Use this for placeholder or sample text, that a user would not actually type, but would instead replace with the correct text for their environment. For example, Edit the file <filename><replaceable>/usr/local/foo/bar</replaceable></filename>, because it may already be established that
/usr/localis only the default location of this file, and the user may have it installed to e.g.
Use this to mark up the name of any software program mentioned in the text. Don't use this to mark up the actual command issued to execute the application. For example,
<application>Kate</application>is the name of the editor, but
<command>kate</command>is the name of the command that starts the Kate application.
All KDE applications, and several non-KDE but very common applications, are provided as entities.
For the KDE applications, using the entities will save you much typing, and will ensure that applications are always referred to with their correct name across all documentation. The entity is always the application's executable name, in lower case, e.g.
For non-KDE applications, one of the major reasons to use the entities is that there are legal implications, so far as we are required to acknowledge trademarks and copyrights held by others outside our organisation. You will find in (TODO: write this section!)a list containing a list of the more common non-KDE application entities.
Catch all element for gui interface items that do not have a more specific tag. You can use this to markup things like the “View pane” in KHelpCenter, or the “Board” in KJumpingCube.
Any text that the user must type, including commands and data entry.
Used to represent the computer screen (usually to represent a terminal or console.) Text contained in
<screen>is considered to be literal text — line breaks and white space are honored and it will be rendered with a mono-spaced font. Don't use screen when what you really want is an example, or an informal example.
Text the user enters to instruct the computer or an application to do something.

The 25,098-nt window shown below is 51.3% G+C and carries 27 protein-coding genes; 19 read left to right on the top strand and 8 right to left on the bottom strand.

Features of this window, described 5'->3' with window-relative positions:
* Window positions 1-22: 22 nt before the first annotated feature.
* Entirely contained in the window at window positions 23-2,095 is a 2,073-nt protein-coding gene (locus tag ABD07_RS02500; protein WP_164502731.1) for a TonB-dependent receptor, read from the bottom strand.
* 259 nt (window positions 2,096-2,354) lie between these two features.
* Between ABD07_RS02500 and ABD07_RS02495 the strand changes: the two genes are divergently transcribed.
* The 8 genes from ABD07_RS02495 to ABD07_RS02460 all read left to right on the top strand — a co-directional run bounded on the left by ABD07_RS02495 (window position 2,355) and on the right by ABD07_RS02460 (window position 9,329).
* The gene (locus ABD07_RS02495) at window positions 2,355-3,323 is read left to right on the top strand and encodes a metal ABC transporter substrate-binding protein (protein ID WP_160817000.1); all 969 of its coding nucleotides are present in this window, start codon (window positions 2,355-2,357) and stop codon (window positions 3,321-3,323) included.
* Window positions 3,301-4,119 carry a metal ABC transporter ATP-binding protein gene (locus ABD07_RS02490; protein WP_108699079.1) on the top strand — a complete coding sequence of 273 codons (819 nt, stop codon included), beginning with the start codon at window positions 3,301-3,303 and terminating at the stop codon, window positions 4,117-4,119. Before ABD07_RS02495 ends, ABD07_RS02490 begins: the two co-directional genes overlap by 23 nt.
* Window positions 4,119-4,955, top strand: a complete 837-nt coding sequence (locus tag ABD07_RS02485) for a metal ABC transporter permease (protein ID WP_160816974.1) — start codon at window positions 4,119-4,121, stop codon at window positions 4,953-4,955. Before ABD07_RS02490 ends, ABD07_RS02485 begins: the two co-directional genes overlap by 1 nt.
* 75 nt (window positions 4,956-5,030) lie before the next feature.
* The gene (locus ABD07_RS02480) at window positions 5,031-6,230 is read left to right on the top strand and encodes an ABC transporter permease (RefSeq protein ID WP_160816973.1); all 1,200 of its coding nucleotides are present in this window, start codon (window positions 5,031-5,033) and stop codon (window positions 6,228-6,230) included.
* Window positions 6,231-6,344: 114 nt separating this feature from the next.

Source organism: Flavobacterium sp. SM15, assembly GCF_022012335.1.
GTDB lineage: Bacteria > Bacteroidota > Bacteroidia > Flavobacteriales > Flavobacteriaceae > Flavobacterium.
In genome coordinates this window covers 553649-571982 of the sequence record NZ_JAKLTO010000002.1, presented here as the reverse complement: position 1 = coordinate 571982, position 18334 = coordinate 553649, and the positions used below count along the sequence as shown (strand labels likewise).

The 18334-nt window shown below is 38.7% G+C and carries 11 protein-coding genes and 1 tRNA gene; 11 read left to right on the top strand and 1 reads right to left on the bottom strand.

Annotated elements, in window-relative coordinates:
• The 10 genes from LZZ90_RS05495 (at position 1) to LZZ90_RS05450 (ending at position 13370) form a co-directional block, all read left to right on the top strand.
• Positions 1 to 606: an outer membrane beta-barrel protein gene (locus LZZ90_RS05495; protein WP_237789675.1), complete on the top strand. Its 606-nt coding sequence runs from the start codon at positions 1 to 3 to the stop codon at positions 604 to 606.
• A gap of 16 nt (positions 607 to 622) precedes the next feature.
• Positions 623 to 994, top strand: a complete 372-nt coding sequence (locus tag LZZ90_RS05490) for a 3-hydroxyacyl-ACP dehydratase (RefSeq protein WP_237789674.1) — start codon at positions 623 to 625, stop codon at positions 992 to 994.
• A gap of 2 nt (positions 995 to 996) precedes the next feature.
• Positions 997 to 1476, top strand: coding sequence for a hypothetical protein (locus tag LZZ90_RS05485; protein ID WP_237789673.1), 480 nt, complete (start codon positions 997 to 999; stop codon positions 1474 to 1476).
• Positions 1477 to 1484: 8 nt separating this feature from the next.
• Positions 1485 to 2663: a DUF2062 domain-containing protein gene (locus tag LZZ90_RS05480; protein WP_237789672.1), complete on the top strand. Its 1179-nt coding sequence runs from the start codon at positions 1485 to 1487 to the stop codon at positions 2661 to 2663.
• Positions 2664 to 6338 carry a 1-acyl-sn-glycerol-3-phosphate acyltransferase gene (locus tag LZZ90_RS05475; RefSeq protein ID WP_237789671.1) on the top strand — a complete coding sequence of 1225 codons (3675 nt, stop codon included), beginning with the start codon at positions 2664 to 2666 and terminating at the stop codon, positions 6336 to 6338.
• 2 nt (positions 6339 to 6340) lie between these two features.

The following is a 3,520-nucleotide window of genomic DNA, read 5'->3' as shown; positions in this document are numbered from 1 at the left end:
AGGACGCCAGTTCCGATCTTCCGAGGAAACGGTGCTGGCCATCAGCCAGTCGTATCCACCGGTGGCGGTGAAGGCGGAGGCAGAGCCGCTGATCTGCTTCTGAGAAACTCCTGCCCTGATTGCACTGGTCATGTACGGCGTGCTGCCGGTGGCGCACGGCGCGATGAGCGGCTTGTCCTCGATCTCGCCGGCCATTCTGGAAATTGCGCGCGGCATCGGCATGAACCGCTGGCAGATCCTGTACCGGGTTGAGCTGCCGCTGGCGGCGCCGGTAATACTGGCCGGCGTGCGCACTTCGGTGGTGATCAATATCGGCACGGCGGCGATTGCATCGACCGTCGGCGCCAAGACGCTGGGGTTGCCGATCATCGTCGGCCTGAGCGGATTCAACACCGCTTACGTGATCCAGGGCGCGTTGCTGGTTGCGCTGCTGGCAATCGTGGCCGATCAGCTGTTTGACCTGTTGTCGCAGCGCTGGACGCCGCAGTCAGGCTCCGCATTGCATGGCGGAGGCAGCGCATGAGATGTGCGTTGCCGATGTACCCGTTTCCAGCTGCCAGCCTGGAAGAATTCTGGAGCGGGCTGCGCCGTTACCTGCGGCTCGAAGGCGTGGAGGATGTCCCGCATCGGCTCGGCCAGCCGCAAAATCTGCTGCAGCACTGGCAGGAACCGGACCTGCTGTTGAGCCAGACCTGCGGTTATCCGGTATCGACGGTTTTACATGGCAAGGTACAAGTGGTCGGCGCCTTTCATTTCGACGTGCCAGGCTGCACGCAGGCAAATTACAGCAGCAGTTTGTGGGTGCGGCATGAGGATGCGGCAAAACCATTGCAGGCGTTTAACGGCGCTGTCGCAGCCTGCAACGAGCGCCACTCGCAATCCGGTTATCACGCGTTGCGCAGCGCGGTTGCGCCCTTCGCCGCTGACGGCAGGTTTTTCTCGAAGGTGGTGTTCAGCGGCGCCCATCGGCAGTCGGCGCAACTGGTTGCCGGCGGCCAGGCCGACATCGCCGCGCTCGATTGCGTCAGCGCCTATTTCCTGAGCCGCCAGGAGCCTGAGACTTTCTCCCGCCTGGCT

lsis a command (it's also userinput, and has options.)
/join #kdein an irc client is a command (and again, is userinput.)
Commands are not
userinputwhen you are not expecting the user to actually type them, for example in the sentence “The output from the ls command should show you...”, the text “ls” is a command, but is not
userinputin this context.
Applications not marked up with the
<application>tag are also considered commands, for example, gcc, automake and autoconf.
The prompt at which a user types input. For most KDE Documentation, this has been standardised as
</prompt>(which is the % character).
An optional parameter to a command. Since we write about UNIX® platforms, an option on the commandline is almost always indicated by a “-”, but there are exceptions (e.g.,
ps, which are marked up as <userinput><command>tar</command> <option>zxvf</option> <replaceable>filename.tar.gz</replaceable></userinput> and <userinput><command>ps</command> <option>ax</option></userinput> respectively.
An environment variable. Note that the variable indicator (usually $ for UNIX®) is not part of the name of the environment variable, so it is correct to do this: $<envar>KDEDIR</envar>. There are no attributes in use in KDE Documentation.
A (usually numeric, but not alw ays) error code. SIGSEGV is an errorcode, as is 404 as you might receive when you are web browsing.
The actual text of an error message - to reuse the 404 example, the
<errorname>might be Page not found.
The type of error, e.g. fatal or recoverable.
<filename>for all occurrences of file names including:
Directory names — with the attribute class="directory"
File name placeholders (which should also be tagged with
Do not use
<filename>for file fragments or extensions (i.e.
*.tgzwhich should instead be marked up as
Symbols are things that are replaced by the computer when they are processed. It's difficult to say when things are a symbol and when they are not - if there is a more specific element to use (e.g.
<constant>then you should use that instead.